CloseUp: James Knox – Fleming-Wyfold Art Foundation

James Knox is director of the Fleming-Wyfold Art Foundation, which is the largest collection of Scottish art outside Scotland

What took you into your current job?

My first job, after studying History of Art at Cambridge, was as a feature writer for the Antique Collector magazine. Then I went to business school in France because I knew I wanted to work in the arts, and felt I needed to understand about cashflows and budgets. I spent 10 years running The Spectator in the 1980s, then I ran my own art consultancy business for a time. In 2005, I was approached by The Art Newspaper to be their managing director, which I did for 10 years. Then, in 2015, I was approached by the Fleming-Wyfold Art Foundation. I went from a huge international canvas to be very focused on Scottish art, but that was good because my international knowledge informed my critical assessment of Scottish art and architecture.

How did the Foundation come to have such a great collection?

The collection was founded in 1968 by the merchant bank Robert Fleming & Co. They had a new office in London and wanted to buy Scottish art reflecting the company’s Dundonian roots. Right from the start they bought the best. When the family sold the bank in 2000, Robin Fleming bought back the art collection at market value with his cousin Lord Wyfold and placed it in a charitable foundation which aims to care for the collection and promote Scottish art and creativity across the UK and beyond.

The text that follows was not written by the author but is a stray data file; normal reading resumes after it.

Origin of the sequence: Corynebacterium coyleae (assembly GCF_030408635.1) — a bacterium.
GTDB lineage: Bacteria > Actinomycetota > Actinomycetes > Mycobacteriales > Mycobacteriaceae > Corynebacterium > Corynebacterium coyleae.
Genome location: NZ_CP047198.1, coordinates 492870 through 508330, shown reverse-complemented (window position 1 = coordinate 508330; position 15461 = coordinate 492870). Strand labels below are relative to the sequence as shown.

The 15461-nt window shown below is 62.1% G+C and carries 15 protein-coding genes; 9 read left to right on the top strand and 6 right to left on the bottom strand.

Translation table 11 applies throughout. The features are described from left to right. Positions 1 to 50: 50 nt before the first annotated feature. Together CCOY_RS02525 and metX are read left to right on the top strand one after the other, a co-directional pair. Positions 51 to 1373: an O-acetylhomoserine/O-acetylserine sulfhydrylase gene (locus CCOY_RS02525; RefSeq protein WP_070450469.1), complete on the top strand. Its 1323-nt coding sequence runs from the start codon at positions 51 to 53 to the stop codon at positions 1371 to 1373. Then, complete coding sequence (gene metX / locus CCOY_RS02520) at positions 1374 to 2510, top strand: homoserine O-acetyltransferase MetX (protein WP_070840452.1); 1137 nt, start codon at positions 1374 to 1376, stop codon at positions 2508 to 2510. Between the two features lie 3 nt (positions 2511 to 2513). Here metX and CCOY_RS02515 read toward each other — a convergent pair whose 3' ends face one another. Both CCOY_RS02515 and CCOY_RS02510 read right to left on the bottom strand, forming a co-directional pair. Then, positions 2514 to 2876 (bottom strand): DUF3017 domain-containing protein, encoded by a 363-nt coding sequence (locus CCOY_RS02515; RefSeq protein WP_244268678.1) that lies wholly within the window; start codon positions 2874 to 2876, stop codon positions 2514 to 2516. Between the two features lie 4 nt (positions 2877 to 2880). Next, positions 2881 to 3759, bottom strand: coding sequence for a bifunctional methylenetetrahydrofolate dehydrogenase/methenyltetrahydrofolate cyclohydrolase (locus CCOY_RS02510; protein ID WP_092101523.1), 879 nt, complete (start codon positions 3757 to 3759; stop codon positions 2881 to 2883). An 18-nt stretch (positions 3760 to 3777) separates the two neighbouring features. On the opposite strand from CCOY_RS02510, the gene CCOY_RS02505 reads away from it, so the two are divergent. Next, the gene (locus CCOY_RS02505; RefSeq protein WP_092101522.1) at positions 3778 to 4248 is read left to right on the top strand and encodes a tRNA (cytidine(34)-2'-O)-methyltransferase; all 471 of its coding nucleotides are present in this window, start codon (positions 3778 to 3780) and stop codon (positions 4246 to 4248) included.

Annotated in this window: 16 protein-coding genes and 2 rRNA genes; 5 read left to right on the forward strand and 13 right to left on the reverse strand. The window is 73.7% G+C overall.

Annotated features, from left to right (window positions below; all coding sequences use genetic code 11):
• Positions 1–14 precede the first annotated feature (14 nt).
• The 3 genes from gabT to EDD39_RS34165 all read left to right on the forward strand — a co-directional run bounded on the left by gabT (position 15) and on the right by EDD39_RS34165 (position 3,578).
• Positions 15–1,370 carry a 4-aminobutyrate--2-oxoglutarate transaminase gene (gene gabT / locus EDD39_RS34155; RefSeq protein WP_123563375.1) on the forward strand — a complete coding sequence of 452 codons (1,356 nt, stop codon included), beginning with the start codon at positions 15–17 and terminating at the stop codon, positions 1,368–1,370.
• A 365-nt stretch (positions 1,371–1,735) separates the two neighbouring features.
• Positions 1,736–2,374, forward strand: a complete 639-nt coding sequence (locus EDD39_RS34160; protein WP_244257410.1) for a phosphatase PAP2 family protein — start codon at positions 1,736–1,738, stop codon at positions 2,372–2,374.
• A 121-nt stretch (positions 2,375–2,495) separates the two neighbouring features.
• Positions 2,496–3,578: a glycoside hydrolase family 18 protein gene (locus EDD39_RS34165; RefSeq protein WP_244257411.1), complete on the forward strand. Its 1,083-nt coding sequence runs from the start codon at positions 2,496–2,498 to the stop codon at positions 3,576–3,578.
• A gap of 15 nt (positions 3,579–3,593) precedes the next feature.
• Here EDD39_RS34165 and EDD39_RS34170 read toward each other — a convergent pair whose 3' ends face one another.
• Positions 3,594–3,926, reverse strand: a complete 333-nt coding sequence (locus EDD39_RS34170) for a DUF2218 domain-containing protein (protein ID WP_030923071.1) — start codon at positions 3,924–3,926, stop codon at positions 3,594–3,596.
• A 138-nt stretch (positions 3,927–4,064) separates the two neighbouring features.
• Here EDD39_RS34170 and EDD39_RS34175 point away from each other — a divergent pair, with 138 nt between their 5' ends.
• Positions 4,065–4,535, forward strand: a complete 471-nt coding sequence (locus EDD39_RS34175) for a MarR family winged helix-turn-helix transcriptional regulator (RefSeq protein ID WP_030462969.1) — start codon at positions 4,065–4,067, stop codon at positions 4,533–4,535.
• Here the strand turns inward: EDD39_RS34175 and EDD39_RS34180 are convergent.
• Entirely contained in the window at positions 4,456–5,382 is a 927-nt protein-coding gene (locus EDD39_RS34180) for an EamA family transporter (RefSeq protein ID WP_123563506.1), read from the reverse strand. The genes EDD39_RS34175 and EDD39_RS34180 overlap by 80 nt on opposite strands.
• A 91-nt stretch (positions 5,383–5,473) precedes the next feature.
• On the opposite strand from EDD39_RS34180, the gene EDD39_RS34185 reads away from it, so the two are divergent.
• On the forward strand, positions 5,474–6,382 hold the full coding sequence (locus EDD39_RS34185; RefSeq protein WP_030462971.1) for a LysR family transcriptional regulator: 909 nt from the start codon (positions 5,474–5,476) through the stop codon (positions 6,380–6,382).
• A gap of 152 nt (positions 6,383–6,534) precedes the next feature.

How do you go about that?

When I took over, I developed a museum-without-walls strategy. We curate themed exhibitions of Scottish art and put them in museums across the UK and beyond. My first theme was the Scottish Colourists, which is now in its eighth iteration and has been seen by 70,000 people. I went on to develop The Glasgow Girls and Boys, and then Scottish Women Artists (currently at Dovecot Studios). This year we had five touring exhibitions on the road. We also have an education strategy, a magazine, and we support research and give bursaries. On October 12, we will announce the winner of our Emerging Scottish Artist of the Year Award.

Describe a typical day…

I don’t think there is one. I might be bidding on a rare Scottish painting at auction, or giving a virtual lecture on the Colourists, or reporting to the board, or planning a new exhibition, or talking to an art historian whose research we support.

What’s the best part of the job – and the worst? 

I really enjoy curating and promoting the exhibitions. It’s particularly rewarding outside Scotland where audiences are discovering the Scottish Colourists for the first time, for example, and are thrilled by what they see. The more prosaic side is all the admin relating to putting on the shows and looking after the collection.

Tell us about some of the highlights of the collection